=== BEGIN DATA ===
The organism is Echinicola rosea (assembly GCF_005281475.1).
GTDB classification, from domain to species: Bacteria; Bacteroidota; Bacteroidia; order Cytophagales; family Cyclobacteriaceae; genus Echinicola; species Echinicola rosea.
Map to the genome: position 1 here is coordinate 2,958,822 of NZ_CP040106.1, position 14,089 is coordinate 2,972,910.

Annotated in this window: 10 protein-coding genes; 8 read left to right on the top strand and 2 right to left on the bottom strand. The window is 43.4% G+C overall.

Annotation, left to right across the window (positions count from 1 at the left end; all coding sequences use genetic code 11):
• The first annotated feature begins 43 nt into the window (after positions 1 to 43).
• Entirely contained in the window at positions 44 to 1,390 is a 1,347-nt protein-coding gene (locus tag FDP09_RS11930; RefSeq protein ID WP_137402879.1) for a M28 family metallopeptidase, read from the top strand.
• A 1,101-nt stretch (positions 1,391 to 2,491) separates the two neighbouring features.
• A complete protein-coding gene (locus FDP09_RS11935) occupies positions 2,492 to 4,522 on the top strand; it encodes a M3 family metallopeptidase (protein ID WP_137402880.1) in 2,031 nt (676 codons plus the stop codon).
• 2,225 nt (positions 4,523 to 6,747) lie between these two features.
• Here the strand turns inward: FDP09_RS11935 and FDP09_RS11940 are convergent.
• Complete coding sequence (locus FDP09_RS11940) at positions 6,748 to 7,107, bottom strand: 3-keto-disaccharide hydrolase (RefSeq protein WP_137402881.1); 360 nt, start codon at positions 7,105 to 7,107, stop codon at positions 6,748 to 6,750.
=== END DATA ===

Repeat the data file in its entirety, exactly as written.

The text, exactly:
The organism is Echinicola rosea (assembly GCF_005281475.1).
GTDB classification, from domain to species: Bacteria; Bacteroidota; Bacteroidia; order Cytophagales; family Cyclobacteriaceae; genus Echinicola; species Echinicola rosea.
Map to the genome: position 1 here is coordinate 2,958,822 of NZ_CP040106.1, position 14,089 is coordinate 2,972,910.

Annotated in this window: 10 protein-coding genes; 8 read left to right on the top strand and 2 right to left on the bottom strand. The window is 43.4% G+C overall.

Annotation, left to right across the window (positions count from 1 at the left end; all coding sequences use genetic code 11):
• The first annotated feature begins 43 nt into the window (after positions 1 to 43).
• Entirely contained in the window at positions 44 to 1,390 is a 1,347-nt protein-coding gene (locus tag FDP09_RS11930; RefSeq protein ID WP_137402879.1) for a M28 family metallopeptidase, read from the top strand.
• A 1,101-nt stretch (positions 1,391 to 2,491) separates the two neighbouring features.
• A complete protein-coding gene (locus FDP09_RS11935) occupies positions 2,492 to 4,522 on the top strand; it encodes a M3 family metallopeptidase (protein ID WP_137402880.1) in 2,031 nt (676 codons plus the stop codon).
• 2,225 nt (positions 4,523 to 6,747) lie between these two features.
• Here the strand turns inward: FDP09_RS11935 and FDP09_RS11940 are convergent.
• Complete coding sequence (locus FDP09_RS11940) at positions 6,748 to 7,107, bottom strand: 3-keto-disaccharide hydrolase (RefSeq protein WP_137402881.1); 360 nt, start codon at positions 7,105 to 7,107, stop codon at positions 6,748 to 6,750.